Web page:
Sterling Clings to Opening Levels as Euro Crisis Deepens: Pound Euro (GBP/EUR) Exchange Rate News:

Pound Holds out against Euro despite Falling against Most Majors

UPDATE: This afternoon the Pound (GBP) was managed to hold off a slide against the Euro despite falling across the board.

This latest Pound weakness comes after faltering GBP investor sentiment following mixed GDP data and falling business investment.

It has managed this due to some serious Euro weakness caused by the Italian budget crisis, which has left a sea of red across European stock markets this afternoon and seen EUR dip against the US Dollar.

Slowing Core Inflation Reduces ECB Rate Hike Odds Causing GBP/EUR Gain

Despite European Central Bank (ECB) President Mario Draghi claiming earlier in the week that there would be a ‘vigorous pick up in underlying inflation’ figures released today would seem to suggest otherwise.

The annualised inflation rate estimate for September rose from 2% to 2.1% per cent as forecast, but the core estimate – which excludes inelastic fixed costs such as food and fuel – dropped from 1% to 0.9%.

With economists having expected the core expectations rate to have gone up to 1.1 per cent the Euro naturally came under pressure as a result.

Euro (EUR) traders considered the slowing core inflation result to mean the chances of a near-term ECB interest rate hike have now reduced, and at the time of writing GBP/EUR was up 0.2% on the day.

Controversial Italian Budget Move Continues to Rattle Euro Traders and Brings EUR/USD Down 0.4%

Italy is continuing to shake the Eurozone today as its new coalition government passes a budget that flouts the EU’s austerity rules.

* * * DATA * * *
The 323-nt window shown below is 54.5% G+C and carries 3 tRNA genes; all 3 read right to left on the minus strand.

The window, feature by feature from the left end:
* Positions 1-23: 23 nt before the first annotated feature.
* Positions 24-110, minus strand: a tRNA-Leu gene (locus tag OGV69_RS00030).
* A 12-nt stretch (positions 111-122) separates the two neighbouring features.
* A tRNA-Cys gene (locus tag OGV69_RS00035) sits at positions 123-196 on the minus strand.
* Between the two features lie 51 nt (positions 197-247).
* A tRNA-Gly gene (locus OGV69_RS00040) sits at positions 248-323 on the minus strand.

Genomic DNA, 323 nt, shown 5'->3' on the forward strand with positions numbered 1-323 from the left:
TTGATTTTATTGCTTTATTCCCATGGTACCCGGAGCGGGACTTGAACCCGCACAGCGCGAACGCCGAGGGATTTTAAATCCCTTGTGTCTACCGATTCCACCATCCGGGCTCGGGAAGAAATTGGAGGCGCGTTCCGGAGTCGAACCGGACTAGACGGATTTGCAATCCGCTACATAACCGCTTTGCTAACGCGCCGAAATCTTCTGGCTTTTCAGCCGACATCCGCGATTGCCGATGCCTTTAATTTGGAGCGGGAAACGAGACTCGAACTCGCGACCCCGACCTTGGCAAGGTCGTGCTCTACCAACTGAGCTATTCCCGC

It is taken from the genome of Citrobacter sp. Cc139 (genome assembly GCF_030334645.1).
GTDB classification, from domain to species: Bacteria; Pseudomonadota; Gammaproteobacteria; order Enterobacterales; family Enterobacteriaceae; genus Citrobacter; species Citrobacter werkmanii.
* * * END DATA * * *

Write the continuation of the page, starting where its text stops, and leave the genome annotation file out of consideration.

Rome is now on a collision course with Brussels after it passed its latest budget, which targets a deficit of 2.4% of GDP despite the EU requiring an upper limit of 2%.

The move has caused Italian bond yields to jump and bank stocks to fall sharply, as it is feared Italy’s debt load and shaky economic situation will prove to be unsustainable.

Opponents of the Italian government in the Democratic Party have called the budget ‘irresponsible’, claiming it has led to the 0.4% decline the Euro (EUR) has suffered today against the US Dollar (USD).

In reaction to the austerity busting budget, the European Commission’s Pierre Moscovici urged restraint, saying:

If Italians continue to get into debt, what happens? The interest rate increases and the cost of servicing debt becomes greater.

‘Italians must not be mistaken: every euro more of debt is one euro less for the highways, for schools, for social justice.’

GBP/EUR Exchange Rate Faces Downside Pressure from Mixed GDP Data and Slipping Business Investment

Away from continental Europe, the GBP/EUR pairing has seen some support today from the release of the latest UK GDP data, which revealed a Q-on-Q rise of 0.4%.

While this was in line with expectations Pound (GBP) investors were disappointed to see the annualised rate did not live up expectations, coming in at 1.2% against forecasts of a 1.3% rise. In addition, Q1 growth was revised down to 0.1% after VAT receipts were accounted for.

In addition to this mixed picture, some rather disappointing business investment figures took any shine off the Pound this morning, with Q2 business investment reported to have fallen by 0.7% against expectations of a rise of 0.5%.

GBP/EUR Exchange rate Outlook: Could Eurozone PMIs Lead to Pound Sterling Gains?

Next week sees the release of a number of key Eurozone and UK PMIs, which will provide a snapshot of the economic situation.

Monday will see UK and Eurozone-wide manufacturing data for September, while Tuesday will see the publication of some more Eurozone inflation data, this time in the form of producer prices.

The Pound (GBP) could trade tightly against the Euro (EUR) at the start of the week, as Eurozone manufacturing output is tipped to slow alongside a dip in UK manufacturing levels.

In the more immediate future, a speech from the Bank of England’s Dave Ramsden this afternoon could give markets some insight into the bank’s reaction to today’s GDP numbers and any hints of policy outlook going forward.

Josh Ferry Woodard

After leaving university in 2011 Josh briefly worked as a currency analyst in the South West of Cornwall. Josh continued monitoring the currency markets and publishing exchange rate analysis after moving to London in 2012, with a particular focus on the impact of economic and political stimuli on forex. Josh was a regular contributor to The Telegraph’s weekly currency feature for several years.

Contact Josh Ferry Woodard